Orange and Black Sunday

July 29, 2007 | WNST Interns

Be proud of your Orioles allegiance today.  Wear your favorite former or current players jersey.  Put on your cartoon bird hat (preferably the one with the white panel).  Think about all the reasons why you came to love baseball and the Baltimore Orioles.  Remember all the great names who brought glory and honor to the franchise.  Go ahead.  It’s O.K.

Because today we celebrate all that was good and decent about OUR team.  When you see Cal inducted this afternoon, with Eddie, Brooks, Frank, Cakes and Earl sharing that same stage, you will definitely be overcome with pride and emotion for all that the Baltimore Orioles meant in this city.

This is not a day to rant against the Angelos Regime and all the problems associated with the past ten years.  This is a day to cheer your memories, to bring happiness to us as fans for the simple fact that we loved baseball and still do.  Whether or not we ever see another Baltimore Oriole play long enough and well enough to gain entry into those hallowed halls, the fact is we’ve been exceptionally fortunate to have all those previously mentioned people as our own.  And they’re forever immortalized that way.  As BALTIMORE ORIOLES.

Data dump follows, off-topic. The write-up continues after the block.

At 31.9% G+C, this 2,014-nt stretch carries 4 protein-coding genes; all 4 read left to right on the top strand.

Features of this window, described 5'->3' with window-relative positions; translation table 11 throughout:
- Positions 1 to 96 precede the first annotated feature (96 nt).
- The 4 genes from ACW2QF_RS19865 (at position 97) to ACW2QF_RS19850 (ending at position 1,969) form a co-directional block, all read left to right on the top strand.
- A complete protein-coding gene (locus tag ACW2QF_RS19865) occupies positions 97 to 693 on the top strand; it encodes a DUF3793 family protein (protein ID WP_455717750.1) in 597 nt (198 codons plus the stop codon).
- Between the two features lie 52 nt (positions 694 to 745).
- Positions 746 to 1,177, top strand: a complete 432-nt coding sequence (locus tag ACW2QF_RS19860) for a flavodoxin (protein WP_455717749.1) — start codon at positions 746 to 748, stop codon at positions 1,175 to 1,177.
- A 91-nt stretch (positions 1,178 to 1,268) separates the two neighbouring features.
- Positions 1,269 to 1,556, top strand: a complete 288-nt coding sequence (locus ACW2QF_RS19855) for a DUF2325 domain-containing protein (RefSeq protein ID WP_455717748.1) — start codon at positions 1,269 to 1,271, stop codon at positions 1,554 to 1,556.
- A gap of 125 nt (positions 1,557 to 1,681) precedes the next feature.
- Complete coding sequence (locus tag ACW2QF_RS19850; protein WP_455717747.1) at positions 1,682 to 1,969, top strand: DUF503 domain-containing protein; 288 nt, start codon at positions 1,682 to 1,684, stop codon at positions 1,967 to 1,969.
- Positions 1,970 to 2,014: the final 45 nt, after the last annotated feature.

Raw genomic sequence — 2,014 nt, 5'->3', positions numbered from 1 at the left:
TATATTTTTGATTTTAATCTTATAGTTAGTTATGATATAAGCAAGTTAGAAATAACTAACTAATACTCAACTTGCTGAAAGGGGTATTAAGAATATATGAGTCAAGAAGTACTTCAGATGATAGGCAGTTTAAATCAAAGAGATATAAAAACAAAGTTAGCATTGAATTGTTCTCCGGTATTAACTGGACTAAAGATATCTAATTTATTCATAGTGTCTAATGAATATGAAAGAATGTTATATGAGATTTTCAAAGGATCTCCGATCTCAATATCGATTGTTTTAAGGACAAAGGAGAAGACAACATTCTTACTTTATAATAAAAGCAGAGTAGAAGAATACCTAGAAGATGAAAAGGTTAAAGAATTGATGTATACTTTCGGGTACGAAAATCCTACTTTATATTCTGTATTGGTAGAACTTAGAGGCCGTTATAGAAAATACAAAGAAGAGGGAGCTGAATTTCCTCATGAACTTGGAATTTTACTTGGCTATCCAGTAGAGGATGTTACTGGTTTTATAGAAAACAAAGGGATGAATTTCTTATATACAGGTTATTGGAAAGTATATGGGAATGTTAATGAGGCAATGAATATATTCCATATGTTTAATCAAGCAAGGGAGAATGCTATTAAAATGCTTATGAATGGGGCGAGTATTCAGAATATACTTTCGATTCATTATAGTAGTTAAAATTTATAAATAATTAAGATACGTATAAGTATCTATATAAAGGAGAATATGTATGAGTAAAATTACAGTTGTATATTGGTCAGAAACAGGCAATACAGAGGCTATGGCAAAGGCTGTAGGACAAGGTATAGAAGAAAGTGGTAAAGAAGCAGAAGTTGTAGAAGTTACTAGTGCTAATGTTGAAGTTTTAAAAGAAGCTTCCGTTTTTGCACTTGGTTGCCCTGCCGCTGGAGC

It makes me alternately happy and melancholy.  It makes me think of all my years as a fan, from seeing Brooks as a kid to idolizing Eddie from the moment I first saw him take his memorable stance in the batter’s box.  It makes me think of Opening Day and watching Palmer and his magnificent delivery, shutting down the Red Sox or Royals on three hits.  It makes me think of Earl getting in some poor umpires face and unleashing all the fury that one little man had inside.  It makes me think of seeing Cal as a rookie shortstop, making plays defensively and crushing the ball into the gap.  It makes me think of seeing the grass at Memorial Stadium, impossibly bright green, and wanting nothing more as a child than to someday play centerfield as an Oriole.

Baseball is the game of our dreams, of our long summers and too-short autumns, of our fathers and grandfathers taking us to a ballgame, of our neighborhood buddies, long since gone from our lives, playing in somebody’s back yard or a close by field, of our youths too quickly passed, of our dreams never realized and our hopes fulfilled only once in a great while, like 1983.  Baseball is the quintessential American game, made great by the heroic names and significant numbers that take two decades to compile.

So this afternoon, as you watch a graying, bald Cal Ripken Jr. take his rightful place alongside the immortals of the game, remember him in any way you choose.  As the young, athletic shortstop who made you reconsider your notions of the position; as the goodwill ambassador who stayed past midnight signing each and every last autograph, saving the game from its own embarrasment and shame; as the icon who surpassed a supposedly unbreakable record for longevity.  Whatever it is, you’ll think of it today as you watch his speech.

So be proud today, Baltimore.  Cal belongs to each of us in our own intimate way, as only baseball can provide.

And now, he belongs to the ages.